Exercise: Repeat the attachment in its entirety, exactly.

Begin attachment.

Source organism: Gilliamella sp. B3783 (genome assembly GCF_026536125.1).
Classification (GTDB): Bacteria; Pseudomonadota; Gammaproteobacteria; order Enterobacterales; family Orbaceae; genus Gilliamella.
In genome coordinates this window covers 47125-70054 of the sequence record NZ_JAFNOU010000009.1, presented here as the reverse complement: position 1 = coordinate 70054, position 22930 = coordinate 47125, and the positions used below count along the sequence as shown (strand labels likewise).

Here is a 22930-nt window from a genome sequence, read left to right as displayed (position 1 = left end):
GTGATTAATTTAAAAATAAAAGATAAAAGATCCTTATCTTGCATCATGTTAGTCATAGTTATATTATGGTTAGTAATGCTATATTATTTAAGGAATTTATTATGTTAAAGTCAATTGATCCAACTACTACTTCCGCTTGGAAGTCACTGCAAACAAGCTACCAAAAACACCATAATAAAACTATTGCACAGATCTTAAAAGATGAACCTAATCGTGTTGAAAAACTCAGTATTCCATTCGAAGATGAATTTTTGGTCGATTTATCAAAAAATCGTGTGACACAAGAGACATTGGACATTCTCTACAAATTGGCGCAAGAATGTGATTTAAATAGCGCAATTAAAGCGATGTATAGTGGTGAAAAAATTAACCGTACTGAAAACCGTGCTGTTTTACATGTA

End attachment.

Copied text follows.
Source organism: Gilliamella sp. B3783 (genome assembly GCF_026536125.1).
Classification (GTDB): Bacteria; Pseudomonadota; Gammaproteobacteria; order Enterobacterales; family Orbaceae; genus Gilliamella.
In genome coordinates this window covers 47125-70054 of the sequence record NZ_JAFNOU010000009.1, presented here as the reverse complement: position 1 = coordinate 70054, position 22930 = coordinate 47125, and the positions used below count along the sequence as shown (strand labels likewise).

Here is a 22930-nt window from a genome sequence, read left to right as displayed (position 1 = left end):
GTGATTAATTTAAAAATAAAAGATAAAAGATCCTTATCTTGCATCATGTTAGTCATAGTTATATTATGGTTAGTAATGCTATATTATTTAAGGAATTTATTATGTTAAAGTCAATTGATCCAACTACTACTTCCGCTTGGAAGTCACTGCAAACAAGCTACCAAAAACACCATAATAAAACTATTGCACAGATCTTAAAAGATGAACCTAATCGTGTTGAAAAACTCAGTATTCCATTCGAAGATGAATTTTTGGTCGATTTATCAAAAAATCGTGTGACACAAGAGACATTGGACATTCTCTACAAATTGGCGCAAGAATGTGATTTAAATAGCGCAATTAAAGCGATGTATAGTGGTGAAAAAATTAACCGTACTGAAAACCGTGCTGTTTTACATGTA